Two women whose sons were killed serving in Iraq took their case for a public inquiry into the legality of the war to the House of Lords on Monday of this week.
Rose Gentle, whose son Gordon was killed by a roadside bomb in 2004, and Beverley Clarke, whose son David was killed in a “friendly fire” incident in 2003, are asking the law lords to overturn a court of appeal judgement. This ruled that the government is not obliged to hold an inquiry into the deaths of the two soldiers.
Rose and Beverley want an inquiry into government decisions in the run up to the invasion.
In particular they want to know why 13 pages of “equivocal” advice from the attorney general were reduced to one page that stated that the war would be legal.
Lawyers for Rose and Beverley argue that they should be granted an inquiry under Article 2 of the European Convention on Human Rights, which protects the right to life.
The case is being heard by nine law lords and a judgement is expected to take six months.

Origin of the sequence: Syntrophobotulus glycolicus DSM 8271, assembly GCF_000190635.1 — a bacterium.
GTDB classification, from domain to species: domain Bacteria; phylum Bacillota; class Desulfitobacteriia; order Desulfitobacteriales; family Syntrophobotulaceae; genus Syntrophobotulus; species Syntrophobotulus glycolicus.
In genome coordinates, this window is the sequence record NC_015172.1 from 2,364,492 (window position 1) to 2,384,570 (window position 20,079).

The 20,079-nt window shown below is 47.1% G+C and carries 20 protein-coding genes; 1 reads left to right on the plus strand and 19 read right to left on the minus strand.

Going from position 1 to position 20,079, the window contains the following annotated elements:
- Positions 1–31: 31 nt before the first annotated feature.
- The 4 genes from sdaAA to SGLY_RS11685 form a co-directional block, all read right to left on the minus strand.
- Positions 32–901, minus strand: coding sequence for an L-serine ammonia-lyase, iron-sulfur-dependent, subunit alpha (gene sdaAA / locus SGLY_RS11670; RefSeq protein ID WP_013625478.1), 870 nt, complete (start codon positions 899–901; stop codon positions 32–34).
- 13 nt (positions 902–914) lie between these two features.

Just before she attended court on the first day of the hearing, Rose Gentle told Socialist Worker, “We want the right to have a public inquiry – not just for us and our families, but for everyone. The whole world is watching what happens.
“We are still not allowed to know the truth about the war. What does the government have to hide?”
Rose has campaigned tirelessly for justice for her son and for other victims of the war – including the many thousands of Iraqis killed.
She said, “We need to make sure the government can’t get away with doing this again. I will be marching on 15 March to say we want all the troops back home.”